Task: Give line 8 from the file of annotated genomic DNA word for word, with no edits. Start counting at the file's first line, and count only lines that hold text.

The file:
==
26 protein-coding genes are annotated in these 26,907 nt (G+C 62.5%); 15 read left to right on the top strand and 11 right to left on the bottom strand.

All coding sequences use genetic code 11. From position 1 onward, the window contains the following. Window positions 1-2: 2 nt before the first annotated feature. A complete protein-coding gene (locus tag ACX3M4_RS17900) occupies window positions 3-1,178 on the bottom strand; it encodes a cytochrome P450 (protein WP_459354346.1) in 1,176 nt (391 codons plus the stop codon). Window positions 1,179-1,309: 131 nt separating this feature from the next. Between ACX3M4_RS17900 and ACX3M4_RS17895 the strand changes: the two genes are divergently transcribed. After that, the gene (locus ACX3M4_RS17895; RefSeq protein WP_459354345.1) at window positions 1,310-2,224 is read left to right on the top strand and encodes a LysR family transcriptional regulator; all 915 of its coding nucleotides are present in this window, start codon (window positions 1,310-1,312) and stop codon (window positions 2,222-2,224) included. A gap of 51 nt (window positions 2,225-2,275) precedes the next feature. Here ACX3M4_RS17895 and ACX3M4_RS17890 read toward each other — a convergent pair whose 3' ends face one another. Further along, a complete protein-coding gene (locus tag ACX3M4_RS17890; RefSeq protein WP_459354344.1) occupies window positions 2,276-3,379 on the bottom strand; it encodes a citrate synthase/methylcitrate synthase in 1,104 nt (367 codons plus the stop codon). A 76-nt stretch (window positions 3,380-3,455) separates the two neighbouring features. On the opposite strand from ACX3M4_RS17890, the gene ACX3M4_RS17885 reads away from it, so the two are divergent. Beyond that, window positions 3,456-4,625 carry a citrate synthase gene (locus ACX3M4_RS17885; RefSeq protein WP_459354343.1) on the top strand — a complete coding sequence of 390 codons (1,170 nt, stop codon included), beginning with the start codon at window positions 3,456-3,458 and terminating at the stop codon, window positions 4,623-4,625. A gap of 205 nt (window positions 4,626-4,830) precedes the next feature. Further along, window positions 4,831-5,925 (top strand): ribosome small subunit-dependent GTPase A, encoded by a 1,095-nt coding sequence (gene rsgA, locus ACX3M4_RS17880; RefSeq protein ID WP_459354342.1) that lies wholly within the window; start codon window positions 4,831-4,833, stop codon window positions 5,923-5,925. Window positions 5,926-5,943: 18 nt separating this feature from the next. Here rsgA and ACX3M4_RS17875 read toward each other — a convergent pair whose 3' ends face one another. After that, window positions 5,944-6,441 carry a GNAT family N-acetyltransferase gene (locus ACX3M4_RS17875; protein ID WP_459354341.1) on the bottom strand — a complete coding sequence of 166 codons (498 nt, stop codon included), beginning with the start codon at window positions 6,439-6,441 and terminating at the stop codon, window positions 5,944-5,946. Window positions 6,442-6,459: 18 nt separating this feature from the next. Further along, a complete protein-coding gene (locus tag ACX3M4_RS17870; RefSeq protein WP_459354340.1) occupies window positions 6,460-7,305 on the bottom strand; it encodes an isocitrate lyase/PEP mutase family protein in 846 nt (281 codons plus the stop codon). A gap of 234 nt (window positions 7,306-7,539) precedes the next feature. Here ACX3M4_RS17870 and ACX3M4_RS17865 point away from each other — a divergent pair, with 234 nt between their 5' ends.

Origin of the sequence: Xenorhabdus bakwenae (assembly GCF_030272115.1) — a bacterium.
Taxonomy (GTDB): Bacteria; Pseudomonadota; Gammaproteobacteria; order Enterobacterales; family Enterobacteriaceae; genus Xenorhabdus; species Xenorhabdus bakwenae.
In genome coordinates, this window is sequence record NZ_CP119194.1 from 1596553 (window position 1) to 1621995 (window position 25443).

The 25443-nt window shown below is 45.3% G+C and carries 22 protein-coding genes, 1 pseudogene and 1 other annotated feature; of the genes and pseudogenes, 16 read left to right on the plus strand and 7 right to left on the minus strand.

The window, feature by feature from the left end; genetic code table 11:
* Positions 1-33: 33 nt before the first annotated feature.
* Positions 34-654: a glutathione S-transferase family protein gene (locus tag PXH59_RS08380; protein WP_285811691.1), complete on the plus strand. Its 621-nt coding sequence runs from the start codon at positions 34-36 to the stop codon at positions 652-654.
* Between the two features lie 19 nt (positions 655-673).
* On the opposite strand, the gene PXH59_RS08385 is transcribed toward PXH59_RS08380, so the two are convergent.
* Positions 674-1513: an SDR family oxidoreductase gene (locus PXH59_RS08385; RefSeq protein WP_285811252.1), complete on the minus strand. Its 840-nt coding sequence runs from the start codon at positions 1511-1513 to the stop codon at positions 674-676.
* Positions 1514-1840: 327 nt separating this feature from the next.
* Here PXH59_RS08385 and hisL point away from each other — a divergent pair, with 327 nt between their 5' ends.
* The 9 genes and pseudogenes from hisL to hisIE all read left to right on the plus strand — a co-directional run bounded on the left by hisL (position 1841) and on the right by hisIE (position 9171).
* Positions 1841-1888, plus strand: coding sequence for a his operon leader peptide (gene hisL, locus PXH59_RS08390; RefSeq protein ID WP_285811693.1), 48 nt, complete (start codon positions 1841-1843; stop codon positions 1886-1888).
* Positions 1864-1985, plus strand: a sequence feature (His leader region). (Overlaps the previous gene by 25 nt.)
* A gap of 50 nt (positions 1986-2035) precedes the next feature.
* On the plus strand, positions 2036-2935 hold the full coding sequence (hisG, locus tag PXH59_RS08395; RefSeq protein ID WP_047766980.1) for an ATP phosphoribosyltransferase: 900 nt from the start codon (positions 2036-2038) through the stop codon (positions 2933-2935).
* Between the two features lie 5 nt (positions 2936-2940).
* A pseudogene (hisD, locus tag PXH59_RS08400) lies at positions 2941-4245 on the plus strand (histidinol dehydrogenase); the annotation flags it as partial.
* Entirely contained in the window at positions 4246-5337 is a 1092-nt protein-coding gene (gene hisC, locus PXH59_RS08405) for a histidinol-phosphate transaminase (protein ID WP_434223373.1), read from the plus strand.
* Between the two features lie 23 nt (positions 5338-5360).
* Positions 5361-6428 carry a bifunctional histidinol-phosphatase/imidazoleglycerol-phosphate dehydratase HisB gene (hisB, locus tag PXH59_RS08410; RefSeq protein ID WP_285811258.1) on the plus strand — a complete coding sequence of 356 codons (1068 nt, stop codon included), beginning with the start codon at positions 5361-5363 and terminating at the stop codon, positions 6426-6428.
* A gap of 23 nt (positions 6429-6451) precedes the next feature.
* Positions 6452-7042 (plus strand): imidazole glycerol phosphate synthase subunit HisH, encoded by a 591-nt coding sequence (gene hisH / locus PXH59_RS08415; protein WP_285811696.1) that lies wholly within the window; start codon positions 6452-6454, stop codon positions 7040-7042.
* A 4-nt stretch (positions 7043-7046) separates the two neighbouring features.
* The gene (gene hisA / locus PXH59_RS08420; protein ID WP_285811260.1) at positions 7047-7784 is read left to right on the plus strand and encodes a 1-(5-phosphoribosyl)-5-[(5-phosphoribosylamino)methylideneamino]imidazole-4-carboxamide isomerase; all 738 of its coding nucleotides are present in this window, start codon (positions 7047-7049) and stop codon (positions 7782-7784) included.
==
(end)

* Positions 1-33: 33 nt before the first annotated feature.